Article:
East Village Small Businesses Join Together in Merchant Association

By Serena Solomon on March 3, 2014 10:02am 

 The owners of doggy day care Ruff Club, Danny Frost and Alexia Simon Frost, are members of the new East Village Independent Merchants Association.
The owners of doggy day care Ruff Club, Danny Frost and Alexia Simon Frost, are members of the new East Village Independent Merchants Association.
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DNAinfo/Serena Solomon

EAST VILLAGE — Small businesses in the East Village are banding together in an effort to survive.

Following the closure of shops including the Jill Anderson boutique and umbrella and candy store Ame Ame, business owners recently formed the East Village Independent Merchants Association to share ideas and strategize.

"From a community character and quality-of-life standpoint, we believe in a diversity of businesses and services in the East Village," said Sara Romanoski, managing director of the East Village Community Coalition, who started the new business group. "It really makes the neighborhood ideal."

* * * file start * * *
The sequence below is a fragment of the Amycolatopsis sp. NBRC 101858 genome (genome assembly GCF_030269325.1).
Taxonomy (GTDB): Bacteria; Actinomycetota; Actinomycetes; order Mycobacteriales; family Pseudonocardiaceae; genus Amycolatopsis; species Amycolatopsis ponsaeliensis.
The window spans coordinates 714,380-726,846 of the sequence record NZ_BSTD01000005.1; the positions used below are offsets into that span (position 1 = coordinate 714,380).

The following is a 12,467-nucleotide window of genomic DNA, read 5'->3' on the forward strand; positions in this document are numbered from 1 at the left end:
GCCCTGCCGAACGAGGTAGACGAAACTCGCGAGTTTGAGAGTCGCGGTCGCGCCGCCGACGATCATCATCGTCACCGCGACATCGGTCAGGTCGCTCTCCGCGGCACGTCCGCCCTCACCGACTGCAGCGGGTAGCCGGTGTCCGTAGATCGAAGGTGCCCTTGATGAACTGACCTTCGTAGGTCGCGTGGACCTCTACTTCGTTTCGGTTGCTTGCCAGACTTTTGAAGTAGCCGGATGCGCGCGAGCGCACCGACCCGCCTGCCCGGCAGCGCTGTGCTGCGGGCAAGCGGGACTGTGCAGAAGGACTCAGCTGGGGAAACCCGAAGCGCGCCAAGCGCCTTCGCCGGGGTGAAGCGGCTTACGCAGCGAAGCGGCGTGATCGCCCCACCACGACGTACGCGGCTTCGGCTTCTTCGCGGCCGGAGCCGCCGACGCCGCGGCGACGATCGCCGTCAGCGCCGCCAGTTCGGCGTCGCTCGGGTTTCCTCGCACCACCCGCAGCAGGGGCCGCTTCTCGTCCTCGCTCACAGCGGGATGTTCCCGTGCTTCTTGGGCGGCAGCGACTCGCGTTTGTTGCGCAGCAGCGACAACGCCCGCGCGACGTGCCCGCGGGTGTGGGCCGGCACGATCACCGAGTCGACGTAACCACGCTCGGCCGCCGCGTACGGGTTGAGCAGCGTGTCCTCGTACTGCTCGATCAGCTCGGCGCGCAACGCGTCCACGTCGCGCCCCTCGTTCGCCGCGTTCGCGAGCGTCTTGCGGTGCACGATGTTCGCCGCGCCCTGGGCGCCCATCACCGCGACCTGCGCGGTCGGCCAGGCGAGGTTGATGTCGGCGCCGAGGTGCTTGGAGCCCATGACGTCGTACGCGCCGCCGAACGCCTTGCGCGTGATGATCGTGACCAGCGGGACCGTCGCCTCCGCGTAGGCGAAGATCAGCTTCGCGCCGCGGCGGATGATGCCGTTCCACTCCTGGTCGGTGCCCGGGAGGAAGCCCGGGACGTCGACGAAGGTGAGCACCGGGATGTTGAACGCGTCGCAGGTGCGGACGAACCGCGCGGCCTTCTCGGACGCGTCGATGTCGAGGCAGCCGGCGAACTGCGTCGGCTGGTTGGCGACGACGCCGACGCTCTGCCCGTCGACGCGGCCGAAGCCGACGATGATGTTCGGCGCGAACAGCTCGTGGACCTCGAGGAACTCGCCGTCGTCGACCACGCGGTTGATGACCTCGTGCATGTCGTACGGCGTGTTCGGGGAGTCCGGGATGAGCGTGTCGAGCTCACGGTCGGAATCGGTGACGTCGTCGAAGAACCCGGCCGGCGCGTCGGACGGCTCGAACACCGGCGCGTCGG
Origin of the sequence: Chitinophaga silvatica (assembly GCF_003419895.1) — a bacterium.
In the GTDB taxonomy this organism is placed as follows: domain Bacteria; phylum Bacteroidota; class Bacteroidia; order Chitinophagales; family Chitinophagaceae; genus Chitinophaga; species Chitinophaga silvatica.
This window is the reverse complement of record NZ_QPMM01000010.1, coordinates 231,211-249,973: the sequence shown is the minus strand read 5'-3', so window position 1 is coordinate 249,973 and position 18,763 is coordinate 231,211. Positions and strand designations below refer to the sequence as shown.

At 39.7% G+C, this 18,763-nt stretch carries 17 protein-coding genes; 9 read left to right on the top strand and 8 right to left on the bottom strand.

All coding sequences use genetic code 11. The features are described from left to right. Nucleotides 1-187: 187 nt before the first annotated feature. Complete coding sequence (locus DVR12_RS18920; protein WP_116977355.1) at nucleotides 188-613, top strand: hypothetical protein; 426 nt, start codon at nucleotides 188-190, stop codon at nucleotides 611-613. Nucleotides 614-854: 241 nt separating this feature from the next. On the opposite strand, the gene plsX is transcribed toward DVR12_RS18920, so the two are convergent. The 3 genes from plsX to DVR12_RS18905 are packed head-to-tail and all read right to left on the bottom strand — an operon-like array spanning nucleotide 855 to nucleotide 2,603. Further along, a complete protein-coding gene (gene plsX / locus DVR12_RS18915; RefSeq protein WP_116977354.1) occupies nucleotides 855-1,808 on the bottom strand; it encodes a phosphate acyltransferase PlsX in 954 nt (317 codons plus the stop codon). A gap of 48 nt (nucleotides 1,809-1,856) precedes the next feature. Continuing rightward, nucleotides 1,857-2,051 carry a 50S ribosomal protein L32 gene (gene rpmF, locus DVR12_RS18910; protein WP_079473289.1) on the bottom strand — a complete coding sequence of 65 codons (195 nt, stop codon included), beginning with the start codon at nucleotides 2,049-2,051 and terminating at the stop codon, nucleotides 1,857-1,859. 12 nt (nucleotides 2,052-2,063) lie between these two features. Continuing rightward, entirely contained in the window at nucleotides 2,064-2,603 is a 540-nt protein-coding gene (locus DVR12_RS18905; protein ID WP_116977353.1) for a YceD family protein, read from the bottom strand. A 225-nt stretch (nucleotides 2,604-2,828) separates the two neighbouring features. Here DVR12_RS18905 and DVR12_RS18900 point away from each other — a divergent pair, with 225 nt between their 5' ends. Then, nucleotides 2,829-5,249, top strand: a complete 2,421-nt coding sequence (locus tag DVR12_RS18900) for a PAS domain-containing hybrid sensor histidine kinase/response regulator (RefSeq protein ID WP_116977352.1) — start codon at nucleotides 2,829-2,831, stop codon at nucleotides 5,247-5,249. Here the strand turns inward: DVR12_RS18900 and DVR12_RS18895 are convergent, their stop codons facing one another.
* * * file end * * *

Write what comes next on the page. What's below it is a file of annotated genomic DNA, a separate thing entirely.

The merchants association's first meeting last week drew more than 40 small business owners, who discussed common issues they encounter, including negotiating credit card fees, marketing their products and rising rents.

In addition to holding regular meetings, the merchants association will promote the neighborhood's businesses and hold workshops on web development, accounting and credit cards, Romanoski said.

"This will help them access information or know where to turn to get answers they need rather than waste time researching questions that their neighbors are too," Romanoski said.

The group has not yet determined the fee for members.

One of the early businesses to sign on was Ruff Club, an Avenue A social club for dogs and their owners, founded by Danny Frost and his wife Alexia Simon Frost.

Danny Frost said he joined the merchants association to reduce the sense of isolation — both emotionally and economically — that can come with running a small business.

"So many of our independent merchants are just out there on their own," said Frost, 30, who has kept his day job as a lawyer while his wife runs Ruff Club.

Frost hopes the merchants in the association will be able to join together to have more negotiating and buying power for services all businesses need, such as trash collection. Large corporations or franchises instantly get those benefits, Frost said. 

"We are trying to level the playing field to make it easier to compete and survive," he said.

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